Comparison of the exciton binding energies calculated ab-initio by solving the BSE (black squares), and by solving the 2D excitonic model (red circles).

Fig. 5

Excitonic lifetimes \(\tau _S(0)\) and \(\langle \tau _S\rangle\) at 300 K of the 2D nitrides versus characteristic exciton parameters.

Exciton binding and localization

In all 2D nitrides the first strong excitonic peak originates from transitions at the fundamental direct gap between the highest valence band and the lowest conduction band near \(\Gamma\) (K in the BN case). Their binding energies \(E_b\) are strongly related to the exciton radii \(r_{exc}\) as expressed by the chemical trends in Table 1 and Fig. 3. Thereby, the exciton radius has been derived ab-initio from the expectation value with the computed exciton wavefunctions. The corresponding exciton wave functions are plotted in Fig. 2. They represent the probability to find the electron, having fixed the position of the hole near one nitrogen atom. Their localization around the chosen hole position clearly indicates the 2D character of the excitons, which extend above and below the basal plane just for a length of the order of the lattice parameter. The lateral electron-hole distance covers instead a wider range in Fig. 2. By defining the excitonic radius \(r_{exc}\) as the first moment

$$\begin{aligned} r_{exc}=\int d^3 \mathbf{r}_e|\mathbf{r}_e|\psi ^*(\mathbf{r}_h,\mathbf{r}_e)\psi (\mathbf{r}_h,\mathbf{r}_e), \end{aligned}$$

where \(\psi (\mathbf{r}_h,\mathbf{r}_e)\) denotes the exciton eigenstate \(|S\mathbf{Q}\rangle\) for the state \(S=0\) and \(\mathbf{Q}=0\) in real-space representation, we find an excitonic radius as small as 3.8 Å  for 2D BN, and as large as 15.5 Å  for 2D InN. Comparing the values \(r_{exc}\) with the lattice constants a in Table 1, a clear tendency for the formation of 2D excitons in the ground state from BN to InN becomes visible. The averaged electron-hole distances \(r_\text{exc}\) in BN and AlN are not significantly larger than the lattice parameters. Their lowest energy excitons may be therefore interpreted to possess a Frenkel-like character. Electron and hole in the excitons are found close to nearest-neighbor atoms in the plane with the highest probability. In the case of GaN and InN, however, the larger electron-hole distances \(r_\text{exc}\) suggest a character, which tends to be closer to that of 2D hydrogen-like Wannier–Mott excitons. In any case, the excitonic features in the 2D nitrides are much stronger compared to their 3D counterparts41, because of two main reasons: the confinement of the motion of electrons and holes in the 2D honeycomb structure and the weak 2D screening of the electron-hole attraction.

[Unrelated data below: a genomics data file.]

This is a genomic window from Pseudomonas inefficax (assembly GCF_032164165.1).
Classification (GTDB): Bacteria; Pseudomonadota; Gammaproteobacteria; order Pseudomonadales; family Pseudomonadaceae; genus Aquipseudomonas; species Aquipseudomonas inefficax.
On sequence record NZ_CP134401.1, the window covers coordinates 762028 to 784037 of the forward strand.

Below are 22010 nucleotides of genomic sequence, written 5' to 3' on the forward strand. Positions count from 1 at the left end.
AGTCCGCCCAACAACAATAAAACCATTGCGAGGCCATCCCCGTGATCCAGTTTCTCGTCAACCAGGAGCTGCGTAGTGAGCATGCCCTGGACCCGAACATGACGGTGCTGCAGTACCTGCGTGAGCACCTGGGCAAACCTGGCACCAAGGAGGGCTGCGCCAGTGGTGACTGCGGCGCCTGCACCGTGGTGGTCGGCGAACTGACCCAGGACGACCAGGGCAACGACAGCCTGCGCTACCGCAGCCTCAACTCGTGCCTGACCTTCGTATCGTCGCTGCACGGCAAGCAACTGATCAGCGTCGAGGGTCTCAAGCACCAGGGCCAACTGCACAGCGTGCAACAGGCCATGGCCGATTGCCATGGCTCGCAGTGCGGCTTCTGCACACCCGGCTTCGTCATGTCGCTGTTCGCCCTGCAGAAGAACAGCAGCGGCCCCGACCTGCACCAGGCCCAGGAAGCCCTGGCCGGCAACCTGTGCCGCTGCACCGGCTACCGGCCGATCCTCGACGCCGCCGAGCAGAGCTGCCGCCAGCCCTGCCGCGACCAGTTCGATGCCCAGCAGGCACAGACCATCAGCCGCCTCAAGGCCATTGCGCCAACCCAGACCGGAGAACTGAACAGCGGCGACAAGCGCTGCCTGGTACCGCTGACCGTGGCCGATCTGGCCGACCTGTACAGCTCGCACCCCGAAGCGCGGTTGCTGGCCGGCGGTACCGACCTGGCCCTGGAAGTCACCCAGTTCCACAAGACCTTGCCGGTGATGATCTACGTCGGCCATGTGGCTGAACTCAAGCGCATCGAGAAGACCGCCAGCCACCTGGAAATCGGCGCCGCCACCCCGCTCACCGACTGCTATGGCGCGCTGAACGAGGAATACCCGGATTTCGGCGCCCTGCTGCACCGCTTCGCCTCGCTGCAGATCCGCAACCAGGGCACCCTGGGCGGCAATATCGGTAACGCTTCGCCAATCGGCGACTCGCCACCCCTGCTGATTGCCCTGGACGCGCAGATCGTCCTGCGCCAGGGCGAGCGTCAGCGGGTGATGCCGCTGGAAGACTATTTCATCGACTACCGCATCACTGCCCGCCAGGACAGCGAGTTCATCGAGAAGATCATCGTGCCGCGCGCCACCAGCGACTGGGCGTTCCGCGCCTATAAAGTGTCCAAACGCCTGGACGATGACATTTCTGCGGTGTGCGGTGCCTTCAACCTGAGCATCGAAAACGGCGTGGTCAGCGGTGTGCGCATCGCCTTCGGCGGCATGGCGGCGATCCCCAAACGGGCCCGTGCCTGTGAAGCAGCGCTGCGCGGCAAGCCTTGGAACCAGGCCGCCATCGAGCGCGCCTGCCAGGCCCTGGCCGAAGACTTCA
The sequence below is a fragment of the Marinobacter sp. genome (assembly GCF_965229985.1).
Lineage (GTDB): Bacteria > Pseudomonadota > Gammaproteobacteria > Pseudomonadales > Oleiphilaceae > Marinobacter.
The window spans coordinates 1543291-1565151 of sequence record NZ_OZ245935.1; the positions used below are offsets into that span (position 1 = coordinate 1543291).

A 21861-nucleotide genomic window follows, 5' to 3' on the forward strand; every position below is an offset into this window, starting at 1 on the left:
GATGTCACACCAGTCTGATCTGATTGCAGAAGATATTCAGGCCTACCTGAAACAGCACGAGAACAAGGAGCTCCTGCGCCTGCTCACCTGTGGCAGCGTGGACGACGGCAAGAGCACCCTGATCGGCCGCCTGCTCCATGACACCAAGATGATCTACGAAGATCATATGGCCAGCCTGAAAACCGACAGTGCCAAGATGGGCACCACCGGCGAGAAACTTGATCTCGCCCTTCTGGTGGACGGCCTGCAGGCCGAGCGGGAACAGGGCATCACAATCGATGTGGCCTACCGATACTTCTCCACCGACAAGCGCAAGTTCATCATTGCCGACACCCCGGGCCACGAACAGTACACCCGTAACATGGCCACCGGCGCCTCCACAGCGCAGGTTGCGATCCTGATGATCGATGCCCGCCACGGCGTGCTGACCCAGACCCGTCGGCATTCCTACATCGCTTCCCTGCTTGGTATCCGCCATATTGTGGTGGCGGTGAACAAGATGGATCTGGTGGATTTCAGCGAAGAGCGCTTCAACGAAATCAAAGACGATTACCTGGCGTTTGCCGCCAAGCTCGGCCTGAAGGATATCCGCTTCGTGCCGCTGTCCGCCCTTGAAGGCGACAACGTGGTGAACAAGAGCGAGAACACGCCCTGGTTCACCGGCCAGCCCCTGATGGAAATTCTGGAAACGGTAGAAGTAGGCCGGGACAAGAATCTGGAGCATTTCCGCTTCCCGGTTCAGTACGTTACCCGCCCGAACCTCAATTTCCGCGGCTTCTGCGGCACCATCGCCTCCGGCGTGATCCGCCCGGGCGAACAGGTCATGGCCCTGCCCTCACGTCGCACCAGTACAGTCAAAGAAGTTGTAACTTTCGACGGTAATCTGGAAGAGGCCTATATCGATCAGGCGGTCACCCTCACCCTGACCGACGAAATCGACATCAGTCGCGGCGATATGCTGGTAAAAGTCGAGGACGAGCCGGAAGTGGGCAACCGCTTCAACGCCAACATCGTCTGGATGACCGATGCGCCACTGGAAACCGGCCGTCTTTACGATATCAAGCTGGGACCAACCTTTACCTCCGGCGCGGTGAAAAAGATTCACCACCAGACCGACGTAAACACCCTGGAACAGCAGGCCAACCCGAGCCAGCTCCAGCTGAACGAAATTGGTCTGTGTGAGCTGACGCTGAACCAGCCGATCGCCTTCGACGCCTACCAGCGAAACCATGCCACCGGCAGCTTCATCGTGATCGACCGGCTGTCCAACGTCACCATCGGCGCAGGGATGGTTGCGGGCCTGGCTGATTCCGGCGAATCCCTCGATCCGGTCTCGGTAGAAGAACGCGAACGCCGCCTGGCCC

The chemical trends of the exciton parameters \(E_b\) and \(r_\text{exc}\) are qualitatively in line with the fundamental QP gaps \(E_g\) and the lattice constant a (see Table 1). As summarized in Fig. 3, with increasing cation atomic number we find an increasing lattice constant, accompanied by a decrease of the QP gaps. The exciton binding energy \(E_b\) qualitatively follows the gap energy, which characterizes the intrinsic screening in the sheet as visible from the polarizability \(\alpha _{2D}\).

Model 2D excitons